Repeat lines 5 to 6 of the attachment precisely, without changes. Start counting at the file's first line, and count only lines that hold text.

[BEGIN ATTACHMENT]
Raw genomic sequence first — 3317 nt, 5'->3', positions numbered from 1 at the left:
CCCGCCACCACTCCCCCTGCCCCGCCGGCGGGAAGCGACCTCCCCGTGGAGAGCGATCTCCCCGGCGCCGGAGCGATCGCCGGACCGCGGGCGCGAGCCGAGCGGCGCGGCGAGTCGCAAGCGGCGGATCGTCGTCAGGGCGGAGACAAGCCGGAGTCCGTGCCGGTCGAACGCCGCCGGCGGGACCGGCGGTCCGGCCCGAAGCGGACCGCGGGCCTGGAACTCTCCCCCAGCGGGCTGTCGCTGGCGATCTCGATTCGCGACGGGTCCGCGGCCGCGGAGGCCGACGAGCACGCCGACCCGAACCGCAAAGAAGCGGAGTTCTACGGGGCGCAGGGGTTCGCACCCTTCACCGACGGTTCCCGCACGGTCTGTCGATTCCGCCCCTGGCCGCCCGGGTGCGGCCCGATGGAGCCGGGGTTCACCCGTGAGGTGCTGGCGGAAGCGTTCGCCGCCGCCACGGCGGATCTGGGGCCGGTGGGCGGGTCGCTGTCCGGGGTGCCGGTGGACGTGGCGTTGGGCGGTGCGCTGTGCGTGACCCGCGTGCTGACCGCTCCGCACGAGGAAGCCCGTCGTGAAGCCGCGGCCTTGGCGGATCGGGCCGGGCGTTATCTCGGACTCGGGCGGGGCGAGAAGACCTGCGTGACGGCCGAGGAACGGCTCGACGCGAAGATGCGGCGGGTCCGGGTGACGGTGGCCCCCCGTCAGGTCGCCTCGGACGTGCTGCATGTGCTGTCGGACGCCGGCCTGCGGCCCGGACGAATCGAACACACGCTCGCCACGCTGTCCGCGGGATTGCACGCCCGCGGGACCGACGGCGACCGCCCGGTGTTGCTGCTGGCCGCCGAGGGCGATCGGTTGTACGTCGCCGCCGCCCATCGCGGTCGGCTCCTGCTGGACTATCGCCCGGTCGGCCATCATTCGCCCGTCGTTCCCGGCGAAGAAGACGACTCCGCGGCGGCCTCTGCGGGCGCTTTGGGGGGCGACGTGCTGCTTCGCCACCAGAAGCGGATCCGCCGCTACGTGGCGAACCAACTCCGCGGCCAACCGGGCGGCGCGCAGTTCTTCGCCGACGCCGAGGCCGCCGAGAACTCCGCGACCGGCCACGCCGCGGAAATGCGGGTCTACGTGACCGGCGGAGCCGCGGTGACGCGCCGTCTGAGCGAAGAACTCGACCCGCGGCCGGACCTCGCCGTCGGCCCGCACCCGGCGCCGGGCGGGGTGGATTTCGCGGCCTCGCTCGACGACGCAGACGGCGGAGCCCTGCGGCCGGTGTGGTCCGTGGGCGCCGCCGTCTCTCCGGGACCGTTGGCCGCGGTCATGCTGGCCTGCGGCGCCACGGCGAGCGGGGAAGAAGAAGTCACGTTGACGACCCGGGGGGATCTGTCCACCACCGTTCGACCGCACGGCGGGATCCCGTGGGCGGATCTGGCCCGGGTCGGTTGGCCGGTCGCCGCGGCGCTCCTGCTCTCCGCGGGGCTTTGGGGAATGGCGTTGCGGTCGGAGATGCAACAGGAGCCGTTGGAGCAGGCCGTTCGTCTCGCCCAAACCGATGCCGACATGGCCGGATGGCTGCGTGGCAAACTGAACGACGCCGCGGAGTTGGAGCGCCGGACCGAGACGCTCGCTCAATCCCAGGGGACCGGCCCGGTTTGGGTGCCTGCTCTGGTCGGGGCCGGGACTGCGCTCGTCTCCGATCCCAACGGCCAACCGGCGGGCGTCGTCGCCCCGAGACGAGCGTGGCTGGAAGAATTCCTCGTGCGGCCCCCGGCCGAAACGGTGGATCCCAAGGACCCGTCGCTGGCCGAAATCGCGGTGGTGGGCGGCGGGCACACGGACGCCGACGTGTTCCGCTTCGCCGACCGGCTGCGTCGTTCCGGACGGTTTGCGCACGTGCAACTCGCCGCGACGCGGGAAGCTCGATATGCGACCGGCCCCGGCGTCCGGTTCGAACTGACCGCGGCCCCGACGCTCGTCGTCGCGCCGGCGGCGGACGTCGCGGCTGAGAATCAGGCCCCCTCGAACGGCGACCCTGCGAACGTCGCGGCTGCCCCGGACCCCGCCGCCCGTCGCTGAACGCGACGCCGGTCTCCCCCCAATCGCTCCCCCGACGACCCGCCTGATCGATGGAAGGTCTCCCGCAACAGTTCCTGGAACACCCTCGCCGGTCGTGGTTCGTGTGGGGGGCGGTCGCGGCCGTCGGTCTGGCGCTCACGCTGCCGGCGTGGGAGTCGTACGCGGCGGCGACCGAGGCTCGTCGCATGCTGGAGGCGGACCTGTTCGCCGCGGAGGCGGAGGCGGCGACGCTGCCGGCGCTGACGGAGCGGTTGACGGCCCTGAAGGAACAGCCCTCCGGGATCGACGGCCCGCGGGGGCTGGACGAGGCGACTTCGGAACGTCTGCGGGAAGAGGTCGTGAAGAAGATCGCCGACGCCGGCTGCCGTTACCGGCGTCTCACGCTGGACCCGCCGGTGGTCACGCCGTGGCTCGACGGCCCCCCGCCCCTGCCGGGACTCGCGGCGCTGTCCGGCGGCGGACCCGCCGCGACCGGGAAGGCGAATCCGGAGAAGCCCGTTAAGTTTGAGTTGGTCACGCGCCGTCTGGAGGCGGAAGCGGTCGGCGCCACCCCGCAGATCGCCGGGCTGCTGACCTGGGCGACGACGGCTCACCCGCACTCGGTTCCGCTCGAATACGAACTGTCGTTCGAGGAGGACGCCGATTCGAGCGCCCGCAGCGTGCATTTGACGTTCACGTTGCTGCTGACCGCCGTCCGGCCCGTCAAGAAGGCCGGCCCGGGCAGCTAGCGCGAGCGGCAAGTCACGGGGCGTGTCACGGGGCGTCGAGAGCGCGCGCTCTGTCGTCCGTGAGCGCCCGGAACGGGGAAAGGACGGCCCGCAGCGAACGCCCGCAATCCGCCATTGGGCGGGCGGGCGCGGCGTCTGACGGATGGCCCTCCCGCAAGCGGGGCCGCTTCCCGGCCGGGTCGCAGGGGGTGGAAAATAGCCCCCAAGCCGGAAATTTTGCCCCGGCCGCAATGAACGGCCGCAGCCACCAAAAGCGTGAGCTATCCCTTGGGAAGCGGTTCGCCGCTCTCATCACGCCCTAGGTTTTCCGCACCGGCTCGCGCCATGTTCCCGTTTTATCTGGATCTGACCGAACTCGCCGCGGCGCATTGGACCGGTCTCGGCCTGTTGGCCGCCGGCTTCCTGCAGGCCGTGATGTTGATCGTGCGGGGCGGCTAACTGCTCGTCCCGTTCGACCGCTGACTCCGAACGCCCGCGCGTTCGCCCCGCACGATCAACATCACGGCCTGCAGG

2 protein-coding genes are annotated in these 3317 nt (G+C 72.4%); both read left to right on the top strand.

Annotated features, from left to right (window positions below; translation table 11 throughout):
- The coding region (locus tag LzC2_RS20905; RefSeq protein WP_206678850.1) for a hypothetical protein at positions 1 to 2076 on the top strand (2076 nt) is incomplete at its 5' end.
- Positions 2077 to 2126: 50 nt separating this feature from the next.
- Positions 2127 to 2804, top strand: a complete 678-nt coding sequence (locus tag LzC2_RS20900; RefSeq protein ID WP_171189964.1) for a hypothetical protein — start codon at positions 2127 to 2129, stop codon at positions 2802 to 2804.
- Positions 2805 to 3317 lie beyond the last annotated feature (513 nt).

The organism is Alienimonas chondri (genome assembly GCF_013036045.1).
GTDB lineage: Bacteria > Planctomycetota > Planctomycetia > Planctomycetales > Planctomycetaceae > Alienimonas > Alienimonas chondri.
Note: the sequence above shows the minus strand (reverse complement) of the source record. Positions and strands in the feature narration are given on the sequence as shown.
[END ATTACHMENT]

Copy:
- The coding region (locus tag LzC2_RS20905; RefSeq protein WP_206678850.1) for a hypothetical protein at positions 1 to 2076 on the top strand (2076 nt) is incomplete at its 5' end.
- Positions 2077 to 2126: 50 nt separating this feature from the next.